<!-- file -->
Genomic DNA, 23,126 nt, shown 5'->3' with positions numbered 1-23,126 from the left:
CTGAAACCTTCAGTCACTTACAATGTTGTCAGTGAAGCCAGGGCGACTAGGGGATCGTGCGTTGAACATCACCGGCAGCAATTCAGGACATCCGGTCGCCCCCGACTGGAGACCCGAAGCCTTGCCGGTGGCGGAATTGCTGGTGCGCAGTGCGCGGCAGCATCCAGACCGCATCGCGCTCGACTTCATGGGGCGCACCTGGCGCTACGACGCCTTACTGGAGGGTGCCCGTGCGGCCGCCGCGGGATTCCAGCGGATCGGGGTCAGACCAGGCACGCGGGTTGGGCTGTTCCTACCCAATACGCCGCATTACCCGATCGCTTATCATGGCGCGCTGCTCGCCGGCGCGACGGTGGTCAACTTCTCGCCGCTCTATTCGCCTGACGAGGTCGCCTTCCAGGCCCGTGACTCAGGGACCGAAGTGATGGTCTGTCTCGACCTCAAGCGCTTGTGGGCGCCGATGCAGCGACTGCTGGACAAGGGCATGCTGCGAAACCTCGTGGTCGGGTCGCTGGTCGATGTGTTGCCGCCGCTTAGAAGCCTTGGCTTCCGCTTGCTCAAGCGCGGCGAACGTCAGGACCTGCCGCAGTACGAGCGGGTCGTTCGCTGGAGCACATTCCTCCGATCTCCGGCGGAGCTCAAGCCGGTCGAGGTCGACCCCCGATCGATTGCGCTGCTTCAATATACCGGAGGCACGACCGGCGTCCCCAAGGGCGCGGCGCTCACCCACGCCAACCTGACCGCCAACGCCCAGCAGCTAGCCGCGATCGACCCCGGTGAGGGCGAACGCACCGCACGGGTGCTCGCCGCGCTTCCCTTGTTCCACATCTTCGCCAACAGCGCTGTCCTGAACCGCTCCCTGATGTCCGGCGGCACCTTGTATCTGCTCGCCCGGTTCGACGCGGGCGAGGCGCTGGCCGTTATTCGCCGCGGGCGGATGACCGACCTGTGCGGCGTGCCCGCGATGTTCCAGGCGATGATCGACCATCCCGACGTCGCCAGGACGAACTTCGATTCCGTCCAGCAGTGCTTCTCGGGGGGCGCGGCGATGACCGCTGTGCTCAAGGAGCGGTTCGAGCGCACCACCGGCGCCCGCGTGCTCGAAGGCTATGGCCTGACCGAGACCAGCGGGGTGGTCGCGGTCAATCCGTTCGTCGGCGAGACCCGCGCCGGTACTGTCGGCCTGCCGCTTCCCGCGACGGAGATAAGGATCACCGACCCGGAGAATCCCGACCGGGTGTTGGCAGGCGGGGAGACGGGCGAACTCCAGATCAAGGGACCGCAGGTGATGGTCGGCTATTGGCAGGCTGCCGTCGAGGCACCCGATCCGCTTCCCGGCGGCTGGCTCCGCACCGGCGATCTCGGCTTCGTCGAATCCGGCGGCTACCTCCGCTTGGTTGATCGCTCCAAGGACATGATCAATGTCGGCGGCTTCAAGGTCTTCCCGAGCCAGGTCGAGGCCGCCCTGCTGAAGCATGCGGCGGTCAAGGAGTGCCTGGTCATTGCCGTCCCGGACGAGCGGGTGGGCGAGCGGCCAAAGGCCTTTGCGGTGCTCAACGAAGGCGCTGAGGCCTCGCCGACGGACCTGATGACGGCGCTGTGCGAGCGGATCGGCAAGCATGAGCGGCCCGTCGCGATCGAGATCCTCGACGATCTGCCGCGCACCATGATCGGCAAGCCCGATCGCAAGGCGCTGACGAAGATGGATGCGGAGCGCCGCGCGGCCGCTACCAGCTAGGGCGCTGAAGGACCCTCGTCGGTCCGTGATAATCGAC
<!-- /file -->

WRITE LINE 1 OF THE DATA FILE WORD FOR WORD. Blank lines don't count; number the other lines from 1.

Genomic DNA, 23,126 nt, shown 5'->3' with positions numbered 1-23,126 from the left: